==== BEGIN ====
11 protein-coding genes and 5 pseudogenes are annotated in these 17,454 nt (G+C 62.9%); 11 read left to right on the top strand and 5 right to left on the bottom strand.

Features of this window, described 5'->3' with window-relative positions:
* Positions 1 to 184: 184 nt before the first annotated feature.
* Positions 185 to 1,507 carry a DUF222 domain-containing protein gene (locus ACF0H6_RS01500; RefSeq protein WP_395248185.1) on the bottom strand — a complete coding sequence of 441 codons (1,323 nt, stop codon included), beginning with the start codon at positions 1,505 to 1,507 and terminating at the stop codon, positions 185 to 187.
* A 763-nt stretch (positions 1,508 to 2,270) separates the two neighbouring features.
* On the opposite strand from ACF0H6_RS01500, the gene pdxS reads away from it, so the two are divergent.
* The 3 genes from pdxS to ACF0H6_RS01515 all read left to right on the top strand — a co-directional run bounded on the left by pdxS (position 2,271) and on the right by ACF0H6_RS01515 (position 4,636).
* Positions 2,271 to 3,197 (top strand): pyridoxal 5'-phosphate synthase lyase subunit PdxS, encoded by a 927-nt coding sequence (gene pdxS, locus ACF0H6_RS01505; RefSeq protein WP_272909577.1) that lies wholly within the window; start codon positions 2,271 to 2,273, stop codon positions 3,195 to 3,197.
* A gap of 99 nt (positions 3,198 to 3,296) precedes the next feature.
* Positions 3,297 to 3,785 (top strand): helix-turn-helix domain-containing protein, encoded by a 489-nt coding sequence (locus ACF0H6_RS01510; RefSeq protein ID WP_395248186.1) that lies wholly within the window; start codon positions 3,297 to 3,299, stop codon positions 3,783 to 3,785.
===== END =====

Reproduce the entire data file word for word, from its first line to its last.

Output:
11 protein-coding genes and 5 pseudogenes are annotated in these 17,454 nt (G+C 62.9%); 11 read left to right on the top strand and 5 right to left on the bottom strand.

Features of this window, described 5'->3' with window-relative positions:
* Positions 1 to 184: 184 nt before the first annotated feature.
* Positions 185 to 1,507 carry a DUF222 domain-containing protein gene (locus ACF0H6_RS01500; RefSeq protein WP_395248185.1) on the bottom strand — a complete coding sequence of 441 codons (1,323 nt, stop codon included), beginning with the start codon at positions 1,505 to 1,507 and terminating at the stop codon, positions 185 to 187.
* A 763-nt stretch (positions 1,508 to 2,270) separates the two neighbouring features.
* On the opposite strand from ACF0H6_RS01500, the gene pdxS reads away from it, so the two are divergent.
* The 3 genes from pdxS to ACF0H6_RS01515 all read left to right on the top strand — a co-directional run bounded on the left by pdxS (position 2,271) and on the right by ACF0H6_RS01515 (position 4,636).
* Positions 2,271 to 3,197 (top strand): pyridoxal 5'-phosphate synthase lyase subunit PdxS, encoded by a 927-nt coding sequence (gene pdxS, locus ACF0H6_RS01505; RefSeq protein WP_272909577.1) that lies wholly within the window; start codon positions 2,271 to 2,273, stop codon positions 3,195 to 3,197.
* A gap of 99 nt (positions 3,198 to 3,296) precedes the next feature.
* Positions 3,297 to 3,785 (top strand): helix-turn-helix domain-containing protein, encoded by a 489-nt coding sequence (locus ACF0H6_RS01510; RefSeq protein ID WP_395248186.1) that lies wholly within the window; start codon positions 3,297 to 3,299, stop codon positions 3,783 to 3,785.